Imagine participating in a political landscape where you run a blood drive so that you can use the blood to douse the offices of the ministers you oppose, as part of your effort to drive them out of office. No, really. And better:
The next day, they will collect 1,000 more liters and target the prime minister’s residence, the demonstrators said.
You know, I just don’t really know what to say about that except that sometimes the real world really does make the job of the speculative fiction writer a little more demanding.
4 thoughts on “Political Protest Blood Drive”
There is a shortage of blood for the hospitals, but no shortage of blood for throwing it at a politician.
Are we really sure the human race should survive?
The shortage of blood in hospitals was also what came to mind in my case, and to my dismay when I looked it up, just cursory googling suggests that there are blood-shortages at hospitals from time to time, if not constantly. (I’d guess it’s as constant there as anywhere.)
Ha, actually, I remember being shocked when I first got to Korea and students told me they donated blood when they felt like seeing a movie… they said they got free movie tickets for doing so, and wouldn’t bother if they didn’t.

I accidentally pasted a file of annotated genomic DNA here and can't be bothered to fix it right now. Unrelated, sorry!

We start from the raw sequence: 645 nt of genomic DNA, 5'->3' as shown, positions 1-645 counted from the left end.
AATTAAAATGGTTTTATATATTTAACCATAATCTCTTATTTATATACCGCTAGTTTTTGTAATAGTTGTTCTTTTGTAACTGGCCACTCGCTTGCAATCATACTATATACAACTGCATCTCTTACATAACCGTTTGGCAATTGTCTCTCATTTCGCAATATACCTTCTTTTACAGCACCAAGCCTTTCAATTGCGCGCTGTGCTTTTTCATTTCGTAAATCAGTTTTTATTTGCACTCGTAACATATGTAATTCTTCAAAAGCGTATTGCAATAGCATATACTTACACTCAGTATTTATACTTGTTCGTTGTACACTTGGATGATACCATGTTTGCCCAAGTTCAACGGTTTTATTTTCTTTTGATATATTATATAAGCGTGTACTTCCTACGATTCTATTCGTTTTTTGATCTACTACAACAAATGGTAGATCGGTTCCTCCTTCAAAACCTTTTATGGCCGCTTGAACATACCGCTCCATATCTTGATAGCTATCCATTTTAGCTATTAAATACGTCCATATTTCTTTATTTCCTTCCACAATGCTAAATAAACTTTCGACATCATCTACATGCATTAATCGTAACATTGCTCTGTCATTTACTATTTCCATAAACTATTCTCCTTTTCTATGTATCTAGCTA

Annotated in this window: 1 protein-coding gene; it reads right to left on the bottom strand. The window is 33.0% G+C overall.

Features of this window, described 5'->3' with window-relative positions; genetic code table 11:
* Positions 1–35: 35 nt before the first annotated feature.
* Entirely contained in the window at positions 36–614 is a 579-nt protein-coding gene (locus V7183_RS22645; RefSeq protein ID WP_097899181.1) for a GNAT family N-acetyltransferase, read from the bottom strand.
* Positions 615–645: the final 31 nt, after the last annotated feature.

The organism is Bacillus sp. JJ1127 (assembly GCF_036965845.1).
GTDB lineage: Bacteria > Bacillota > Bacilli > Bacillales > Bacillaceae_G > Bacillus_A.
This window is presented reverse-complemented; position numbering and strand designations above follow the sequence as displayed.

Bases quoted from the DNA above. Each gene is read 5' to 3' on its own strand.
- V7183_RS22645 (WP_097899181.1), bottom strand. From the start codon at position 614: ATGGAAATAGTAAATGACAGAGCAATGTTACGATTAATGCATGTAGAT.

I’m not sure the human species should survive, but it probably will take down every other species in its effort to attempt to survive.
Also: one wonders why they cannot use, say, pig or cow blood for the dousing of ministers’ offices, and give the blood to the hospitals? Sigh.
It makes me wonder if Iain M. Banks’ maxim from the Culture series (“Money is a sign of poverty.”) needs some kind of analogue regarding politics: “Politics is a sign of… ?” What? Insanity? Disempowerment? Desperation? Stupidity? Hmmm.
Also, an article on weird forms of protest. They left out the pie-ing of major figures (like Bill Gates), the ritual suicides and self-mutilations (thumb-amputations, for example) some Korean protesters engage in, and probably tons more around the world…
Wow…I find this story oddly fascinating. No disrespect intended, it’s just that of all the protests I’ve participated in or have seen in the U.S., nothing like this has ever happened. It really takes using one’s body as a means of voicing opposition to a bizarre level.
Yup. It’s just deeply weird. And from commentaries I’ve seen online, it’s also utterly Thai in style. Hmmm.